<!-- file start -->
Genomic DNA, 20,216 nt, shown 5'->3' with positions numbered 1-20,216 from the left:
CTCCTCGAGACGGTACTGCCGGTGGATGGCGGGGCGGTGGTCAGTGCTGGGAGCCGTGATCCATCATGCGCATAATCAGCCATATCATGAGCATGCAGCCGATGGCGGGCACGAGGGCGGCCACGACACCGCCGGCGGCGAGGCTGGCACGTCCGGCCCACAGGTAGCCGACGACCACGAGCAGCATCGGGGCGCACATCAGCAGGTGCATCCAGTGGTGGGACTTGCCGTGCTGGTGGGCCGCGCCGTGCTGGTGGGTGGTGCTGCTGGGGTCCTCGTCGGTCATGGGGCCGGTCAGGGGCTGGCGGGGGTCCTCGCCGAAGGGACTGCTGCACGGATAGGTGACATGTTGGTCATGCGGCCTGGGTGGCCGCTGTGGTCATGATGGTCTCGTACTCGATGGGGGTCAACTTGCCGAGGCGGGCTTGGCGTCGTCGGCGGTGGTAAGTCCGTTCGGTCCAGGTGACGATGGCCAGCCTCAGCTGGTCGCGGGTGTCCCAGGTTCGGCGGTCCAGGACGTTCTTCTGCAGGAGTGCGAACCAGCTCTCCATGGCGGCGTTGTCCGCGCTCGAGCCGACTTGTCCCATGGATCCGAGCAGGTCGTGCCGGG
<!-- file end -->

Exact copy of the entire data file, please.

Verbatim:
Genomic DNA, 20,216 nt, shown 5'->3' with positions numbered 1-20,216 from the left:
CTCCTCGAGACGGTACTGCCGGTGGATGGCGGGGCGGTGGTCAGTGCTGGGAGCCGTGATCCATCATGCGCATAATCAGCCATATCATGAGCATGCAGCCGATGGCGGGCACGAGGGCGGCCACGACACCGCCGGCGGCGAGGCTGGCACGTCCGGCCCACAGGTAGCCGACGACCACGAGCAGCATCGGGGCGCACATCAGCAGGTGCATCCAGTGGTGGGACTTGCCGTGCTGGTGGGCCGCGCCGTGCTGGTGGGTGGTGCTGCTGGGGTCCTCGTCGGTCATGGGGCCGGTCAGGGGCTGGCGGGGGTCCTCGCCGAAGGGACTGCTGCACGGATAGGTGACATGTTGGTCATGCGGCCTGGGTGGCCGCTGTGGTCATGATGGTCTCGTACTCGATGGGGGTCAACTTGCCGAGGCGGGCTTGGCGTCGTCGGCGGTGGTAAGTCCGTTCGGTCCAGGTGACGATGGCCAGCCTCAGCTGGTCGCGGGTGTCCCAGGTTCGGCGGTCCAGGACGTTCTTCTGCAGGAGTGCGAACCAGCTCTCCATGGCGGCGTTGTCCGCGCTCGAGCCGACTTGTCCCATGGATCCGAGCAGGTCGTGCCGGG